Such ideas are not even worth discussion.

— Anthony Dream Johnson

P.S. — The champions of what to exclude from your successful exercise equation would be a combination of Bill DeSimone and Drew Baye.


About Anthony Dream Johnson

CEO, founder, and architect of The 21 Convention, Anthony Dream Johnson is the leading force behind the world's first and only "panorama event for life on earth". He has been featured on WGN Chicago, and in the NY Times #1 best seller The Four Hour Work Week.    His stated purpose for the work he does is "the actualization of the ideal man", a purpose that has led him to found and host The 21 Convention across 3 continents and for 6 years in a row. Anthony blogs vigorously at and

20 Responses to Reductionist Errors in Nutrition, Psychology, and Exercise

  1. Matt December 2, 2011 at 1:26 am #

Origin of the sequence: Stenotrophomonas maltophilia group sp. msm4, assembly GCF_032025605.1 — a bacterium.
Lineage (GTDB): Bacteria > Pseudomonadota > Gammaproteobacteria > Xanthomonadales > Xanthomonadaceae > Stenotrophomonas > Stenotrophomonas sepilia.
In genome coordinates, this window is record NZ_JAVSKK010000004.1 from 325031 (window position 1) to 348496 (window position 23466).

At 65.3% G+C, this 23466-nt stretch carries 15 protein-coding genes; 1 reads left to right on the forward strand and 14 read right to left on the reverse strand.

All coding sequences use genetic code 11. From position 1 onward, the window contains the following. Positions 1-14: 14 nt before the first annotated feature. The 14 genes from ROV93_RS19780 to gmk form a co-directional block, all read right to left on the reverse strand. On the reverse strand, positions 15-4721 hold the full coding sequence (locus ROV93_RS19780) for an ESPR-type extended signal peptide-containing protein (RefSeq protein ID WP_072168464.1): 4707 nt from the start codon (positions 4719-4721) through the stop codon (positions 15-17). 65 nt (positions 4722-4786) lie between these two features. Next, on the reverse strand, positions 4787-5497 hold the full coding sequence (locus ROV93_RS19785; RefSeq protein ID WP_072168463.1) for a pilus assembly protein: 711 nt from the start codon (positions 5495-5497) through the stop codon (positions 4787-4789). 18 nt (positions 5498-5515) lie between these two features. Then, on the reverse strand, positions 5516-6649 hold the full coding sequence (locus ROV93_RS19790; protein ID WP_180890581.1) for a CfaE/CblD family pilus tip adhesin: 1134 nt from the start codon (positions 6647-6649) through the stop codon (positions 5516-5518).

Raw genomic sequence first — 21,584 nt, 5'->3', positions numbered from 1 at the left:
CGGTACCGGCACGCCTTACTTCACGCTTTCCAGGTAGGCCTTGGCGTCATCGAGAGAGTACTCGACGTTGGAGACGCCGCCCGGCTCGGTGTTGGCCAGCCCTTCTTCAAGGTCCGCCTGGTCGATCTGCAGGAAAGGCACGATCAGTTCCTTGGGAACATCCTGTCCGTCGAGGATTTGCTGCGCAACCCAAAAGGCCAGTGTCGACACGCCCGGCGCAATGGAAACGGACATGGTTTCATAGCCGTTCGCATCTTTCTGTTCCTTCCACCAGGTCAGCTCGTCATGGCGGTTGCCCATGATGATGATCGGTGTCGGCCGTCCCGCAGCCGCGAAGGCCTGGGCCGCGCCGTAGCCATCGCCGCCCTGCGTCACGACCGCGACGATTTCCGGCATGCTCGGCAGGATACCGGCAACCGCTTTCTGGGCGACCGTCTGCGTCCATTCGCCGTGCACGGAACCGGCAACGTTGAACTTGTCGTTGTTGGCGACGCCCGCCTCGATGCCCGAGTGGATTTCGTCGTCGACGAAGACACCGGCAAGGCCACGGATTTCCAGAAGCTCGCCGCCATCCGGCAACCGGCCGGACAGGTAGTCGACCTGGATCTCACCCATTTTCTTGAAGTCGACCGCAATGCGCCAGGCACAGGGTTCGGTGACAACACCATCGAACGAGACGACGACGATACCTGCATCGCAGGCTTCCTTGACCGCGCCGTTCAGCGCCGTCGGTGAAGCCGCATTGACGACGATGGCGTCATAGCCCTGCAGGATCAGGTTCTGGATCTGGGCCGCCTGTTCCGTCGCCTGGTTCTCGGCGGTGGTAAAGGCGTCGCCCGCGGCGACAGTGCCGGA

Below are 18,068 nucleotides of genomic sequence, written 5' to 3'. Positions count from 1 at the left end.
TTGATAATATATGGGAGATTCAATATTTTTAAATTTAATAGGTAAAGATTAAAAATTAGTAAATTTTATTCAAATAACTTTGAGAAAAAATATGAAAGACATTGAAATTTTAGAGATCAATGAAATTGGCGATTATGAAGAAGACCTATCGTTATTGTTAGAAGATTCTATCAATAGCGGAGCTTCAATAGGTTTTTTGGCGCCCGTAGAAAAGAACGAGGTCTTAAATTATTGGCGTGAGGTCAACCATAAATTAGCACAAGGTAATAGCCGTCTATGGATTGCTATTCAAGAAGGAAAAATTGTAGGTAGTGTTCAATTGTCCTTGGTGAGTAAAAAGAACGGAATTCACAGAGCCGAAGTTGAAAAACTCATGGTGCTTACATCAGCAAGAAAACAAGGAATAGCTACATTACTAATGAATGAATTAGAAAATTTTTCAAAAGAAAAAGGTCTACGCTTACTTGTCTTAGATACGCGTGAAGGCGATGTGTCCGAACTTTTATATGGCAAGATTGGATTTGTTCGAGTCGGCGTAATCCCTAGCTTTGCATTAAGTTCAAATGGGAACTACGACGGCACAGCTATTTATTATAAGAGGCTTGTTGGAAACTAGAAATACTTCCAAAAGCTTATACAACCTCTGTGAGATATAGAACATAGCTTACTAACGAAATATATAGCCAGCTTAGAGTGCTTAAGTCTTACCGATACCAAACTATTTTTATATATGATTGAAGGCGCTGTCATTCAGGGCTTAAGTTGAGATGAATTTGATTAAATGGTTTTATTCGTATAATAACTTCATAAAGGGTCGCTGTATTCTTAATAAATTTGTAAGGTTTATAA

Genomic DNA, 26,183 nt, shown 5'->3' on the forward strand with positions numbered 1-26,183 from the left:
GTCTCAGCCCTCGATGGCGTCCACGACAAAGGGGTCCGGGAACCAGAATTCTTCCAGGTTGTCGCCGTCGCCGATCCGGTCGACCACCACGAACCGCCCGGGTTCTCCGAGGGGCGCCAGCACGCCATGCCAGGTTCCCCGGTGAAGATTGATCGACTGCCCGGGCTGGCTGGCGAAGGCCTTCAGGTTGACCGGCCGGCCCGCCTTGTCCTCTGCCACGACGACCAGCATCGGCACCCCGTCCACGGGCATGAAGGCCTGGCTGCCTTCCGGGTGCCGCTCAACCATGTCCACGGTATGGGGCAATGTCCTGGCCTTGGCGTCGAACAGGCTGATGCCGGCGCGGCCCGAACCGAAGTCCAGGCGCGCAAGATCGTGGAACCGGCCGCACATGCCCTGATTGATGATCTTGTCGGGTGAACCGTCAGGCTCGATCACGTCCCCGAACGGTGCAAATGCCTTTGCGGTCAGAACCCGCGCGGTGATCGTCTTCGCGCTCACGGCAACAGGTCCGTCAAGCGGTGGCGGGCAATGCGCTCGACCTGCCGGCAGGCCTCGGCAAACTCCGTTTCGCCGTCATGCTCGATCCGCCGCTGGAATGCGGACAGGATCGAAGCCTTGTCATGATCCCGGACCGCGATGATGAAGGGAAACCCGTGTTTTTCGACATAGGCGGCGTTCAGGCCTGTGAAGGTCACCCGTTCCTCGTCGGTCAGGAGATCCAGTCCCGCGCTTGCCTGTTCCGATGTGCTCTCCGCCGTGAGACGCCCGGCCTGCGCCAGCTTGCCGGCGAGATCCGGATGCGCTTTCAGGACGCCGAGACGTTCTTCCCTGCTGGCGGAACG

Perfect scientific understanding will ultimately lead to perfect reduction of al of these things to physics and chemistry (possibly even a further reduction to quantum physics.) For instance, Psychology should eventually reduce to biology. Any addition of “Volitional Consciousness” separate from biology would involve a discover of some sort of “consciousness producing apparatus” seperate from ourselves… which we we haven’t found yet. This biology would completely reduce to chemistry and physics, which would completely explain the biology, which would reduce to quantum physics, which would completely complain and encapsulate the physics.

    The same principle applies to the other two areas in which you mentioned. In other words, I don’t think the problem here is reduction, but rather simplification.

    • Anthony Dream Johnson December 2, 2011 at 11:05 am #

      Matt, you are actually making my point, very clearly, without knowing it.

      Real psychology is not reducible to biology, or physics. Take romantic love for example.

      Romantic love is a total emotional/psychological/physical/intellectual/spiritual response between two individuals. While much of it is rooted in physical sexuality, to say that in its entirety it is reducible to its base undermines its meaning and essence entirely.